Object tracking is challenging as target objects often undergo drastic appearance changes over time. Recently, adaptive correlation filters have been successfully applied to object tracking. However, tracking algorithms relying on highly adaptive correlation filters are prone to drift due to noisy updates. Moreover, as these algorithms do not maintain long-term memory of target appearance, they cannot recover from tracking failures caused by heavy occlusion or target disappearance in the camera view. In this paper, we propose to learn multiple adaptive correlation filters with both long-term and short-term memory of target appearance for robust object tracking. First, we learn a kernelized correlation filter with an aggressive learning rate for locating target objects precisely. We take into account the appropriate size of surrounding context and the feature representations. Second, we learn a correlation filter over a feature pyramid centered at the estimated target position for predicting scale changes. Third, we learn a complementary correlation filter with a conservative learning rate to maintain long-term memory of target appearance. We use the output responses of this long-term filter to determine if tracking failure occurs. In the case of tracking failures, we apply an incrementally learned detector to recover the target position in a sliding window fashion. Extensive experimental results on large-scale benchmark datasets demonstrate that the proposed algorithm performs favorably against the state-of-the-art methods in terms of efficiency, accuracy, and robustness.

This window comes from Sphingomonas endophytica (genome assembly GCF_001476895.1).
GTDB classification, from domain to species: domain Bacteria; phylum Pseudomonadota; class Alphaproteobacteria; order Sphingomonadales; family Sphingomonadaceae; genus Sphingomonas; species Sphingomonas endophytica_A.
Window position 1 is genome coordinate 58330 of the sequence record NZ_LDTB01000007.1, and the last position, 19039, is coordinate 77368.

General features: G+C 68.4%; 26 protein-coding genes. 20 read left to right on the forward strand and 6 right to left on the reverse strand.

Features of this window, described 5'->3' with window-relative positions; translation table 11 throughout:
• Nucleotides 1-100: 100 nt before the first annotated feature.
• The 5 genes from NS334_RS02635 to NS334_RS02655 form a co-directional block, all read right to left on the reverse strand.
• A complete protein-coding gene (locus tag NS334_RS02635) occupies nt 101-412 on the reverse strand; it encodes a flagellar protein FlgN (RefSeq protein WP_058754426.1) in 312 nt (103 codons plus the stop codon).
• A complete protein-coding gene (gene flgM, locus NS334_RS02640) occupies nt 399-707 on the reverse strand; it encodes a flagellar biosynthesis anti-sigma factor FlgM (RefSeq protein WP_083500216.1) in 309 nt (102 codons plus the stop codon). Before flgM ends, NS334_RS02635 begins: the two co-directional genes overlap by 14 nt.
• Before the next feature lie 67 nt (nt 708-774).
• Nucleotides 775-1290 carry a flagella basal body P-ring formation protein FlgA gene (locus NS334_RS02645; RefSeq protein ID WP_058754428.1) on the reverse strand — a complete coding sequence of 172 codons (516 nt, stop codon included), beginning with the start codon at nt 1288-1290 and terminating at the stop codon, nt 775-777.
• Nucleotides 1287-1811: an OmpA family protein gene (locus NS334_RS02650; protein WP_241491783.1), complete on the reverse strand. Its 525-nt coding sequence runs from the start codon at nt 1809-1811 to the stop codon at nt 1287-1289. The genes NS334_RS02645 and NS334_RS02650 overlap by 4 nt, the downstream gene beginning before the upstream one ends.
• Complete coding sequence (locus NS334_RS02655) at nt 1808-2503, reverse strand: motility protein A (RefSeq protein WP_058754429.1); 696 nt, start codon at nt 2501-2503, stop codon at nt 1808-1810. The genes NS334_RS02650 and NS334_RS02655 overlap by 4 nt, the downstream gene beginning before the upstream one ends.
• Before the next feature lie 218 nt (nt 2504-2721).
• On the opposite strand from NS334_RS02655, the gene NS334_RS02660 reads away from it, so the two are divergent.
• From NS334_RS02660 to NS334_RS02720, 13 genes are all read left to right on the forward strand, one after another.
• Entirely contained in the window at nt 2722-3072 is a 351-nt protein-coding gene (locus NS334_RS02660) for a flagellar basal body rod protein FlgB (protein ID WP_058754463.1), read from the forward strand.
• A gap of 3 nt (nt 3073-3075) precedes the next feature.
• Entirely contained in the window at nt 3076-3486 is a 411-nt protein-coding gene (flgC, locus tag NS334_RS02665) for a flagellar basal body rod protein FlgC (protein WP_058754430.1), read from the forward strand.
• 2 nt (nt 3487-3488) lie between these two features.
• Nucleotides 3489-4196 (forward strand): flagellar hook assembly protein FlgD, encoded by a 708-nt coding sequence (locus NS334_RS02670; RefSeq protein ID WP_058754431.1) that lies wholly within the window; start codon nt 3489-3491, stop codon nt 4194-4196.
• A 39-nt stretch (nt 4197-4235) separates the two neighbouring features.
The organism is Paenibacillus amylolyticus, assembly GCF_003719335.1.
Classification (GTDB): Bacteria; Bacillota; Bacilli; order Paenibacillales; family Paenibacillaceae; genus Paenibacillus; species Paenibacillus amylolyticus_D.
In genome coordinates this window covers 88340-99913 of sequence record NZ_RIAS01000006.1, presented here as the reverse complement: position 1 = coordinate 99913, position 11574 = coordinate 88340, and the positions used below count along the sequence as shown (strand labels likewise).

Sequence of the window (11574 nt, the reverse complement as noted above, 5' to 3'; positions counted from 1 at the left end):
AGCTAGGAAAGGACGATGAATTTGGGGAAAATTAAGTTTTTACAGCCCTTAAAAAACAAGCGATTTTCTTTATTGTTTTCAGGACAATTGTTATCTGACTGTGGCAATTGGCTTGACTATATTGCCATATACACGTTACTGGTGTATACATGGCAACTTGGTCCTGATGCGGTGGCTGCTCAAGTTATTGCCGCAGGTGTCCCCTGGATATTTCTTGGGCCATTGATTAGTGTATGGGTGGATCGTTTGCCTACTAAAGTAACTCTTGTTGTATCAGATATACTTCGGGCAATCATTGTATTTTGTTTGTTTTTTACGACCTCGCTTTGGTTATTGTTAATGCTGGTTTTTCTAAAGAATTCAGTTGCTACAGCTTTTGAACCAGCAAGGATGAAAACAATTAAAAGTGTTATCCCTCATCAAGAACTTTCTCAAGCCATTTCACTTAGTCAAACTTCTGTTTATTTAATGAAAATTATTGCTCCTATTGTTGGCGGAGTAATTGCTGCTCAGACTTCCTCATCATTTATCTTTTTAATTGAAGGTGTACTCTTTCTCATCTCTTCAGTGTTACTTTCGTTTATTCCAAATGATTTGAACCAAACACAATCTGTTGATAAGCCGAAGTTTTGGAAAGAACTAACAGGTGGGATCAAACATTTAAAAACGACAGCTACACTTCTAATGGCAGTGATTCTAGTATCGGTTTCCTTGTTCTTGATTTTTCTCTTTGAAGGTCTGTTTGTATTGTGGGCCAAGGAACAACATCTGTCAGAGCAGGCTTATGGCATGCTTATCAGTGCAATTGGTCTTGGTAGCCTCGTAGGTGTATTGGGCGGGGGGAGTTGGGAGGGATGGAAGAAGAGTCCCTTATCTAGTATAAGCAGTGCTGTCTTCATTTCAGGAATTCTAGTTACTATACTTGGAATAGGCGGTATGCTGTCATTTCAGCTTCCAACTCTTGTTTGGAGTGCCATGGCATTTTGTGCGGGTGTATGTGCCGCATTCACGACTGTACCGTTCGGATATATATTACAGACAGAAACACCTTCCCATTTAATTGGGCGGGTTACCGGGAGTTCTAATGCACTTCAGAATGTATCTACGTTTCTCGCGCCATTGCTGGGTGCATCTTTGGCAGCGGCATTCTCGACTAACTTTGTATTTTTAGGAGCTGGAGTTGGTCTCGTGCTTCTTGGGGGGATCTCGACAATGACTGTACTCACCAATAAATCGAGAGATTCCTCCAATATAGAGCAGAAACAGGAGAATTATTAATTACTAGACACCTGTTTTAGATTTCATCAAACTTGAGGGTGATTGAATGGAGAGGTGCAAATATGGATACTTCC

|Number of pages||26|
|Journal||International Journal of Computer Vision|
|Publication status||Published - 2018 Aug 1|
Bibliographical noteFunding Information:
Acknowledgements This work is supported in part by the National Key Research and Development Program of China (2016YFB1001003), NSFC (61527804, 61521062) and the 111 Program (B07022).
This work is supported in part by the National Key Research and Development Program of China (2016YFB1001003), NSFC (61527804, 61521062) and the 111 Program (B07022).
© 2018, Springer Science+Business Media, LLC, part of Springer Nature.
All Science Journal Classification (ASJC) codes
- Computer Vision and Pattern Recognition
- Artificial Intelligence